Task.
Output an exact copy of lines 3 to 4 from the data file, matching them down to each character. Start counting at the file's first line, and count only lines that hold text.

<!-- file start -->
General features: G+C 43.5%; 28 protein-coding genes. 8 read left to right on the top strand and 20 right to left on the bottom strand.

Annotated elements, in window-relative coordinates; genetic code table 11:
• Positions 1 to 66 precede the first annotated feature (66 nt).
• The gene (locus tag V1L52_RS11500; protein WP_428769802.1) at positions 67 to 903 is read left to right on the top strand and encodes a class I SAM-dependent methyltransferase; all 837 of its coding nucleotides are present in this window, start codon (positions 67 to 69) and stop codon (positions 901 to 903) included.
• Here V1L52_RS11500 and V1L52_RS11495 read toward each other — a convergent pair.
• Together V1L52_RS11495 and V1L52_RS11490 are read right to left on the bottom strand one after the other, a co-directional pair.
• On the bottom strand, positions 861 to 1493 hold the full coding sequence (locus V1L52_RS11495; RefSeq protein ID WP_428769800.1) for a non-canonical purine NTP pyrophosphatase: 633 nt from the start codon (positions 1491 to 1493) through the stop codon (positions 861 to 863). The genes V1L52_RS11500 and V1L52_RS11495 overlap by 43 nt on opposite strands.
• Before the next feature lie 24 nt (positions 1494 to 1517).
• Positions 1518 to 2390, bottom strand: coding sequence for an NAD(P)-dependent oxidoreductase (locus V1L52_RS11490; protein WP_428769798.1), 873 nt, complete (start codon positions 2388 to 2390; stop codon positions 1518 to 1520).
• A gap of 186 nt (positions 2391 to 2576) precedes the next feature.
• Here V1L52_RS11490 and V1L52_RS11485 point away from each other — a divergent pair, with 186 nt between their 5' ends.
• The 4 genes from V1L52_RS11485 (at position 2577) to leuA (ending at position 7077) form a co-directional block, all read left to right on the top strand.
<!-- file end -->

• Positions 1 to 66 precede the first annotated feature (66 nt).
• The gene (locus tag V1L52_RS11500; protein WP_428769802.1) at positions 67 to 903 is read left to right on the top strand and encodes a class I SAM-dependent methyltransferase; all 837 of its coding nucleotides are present in this window, start codon (positions 67 to 69) and stop codon (positions 901 to 903) included.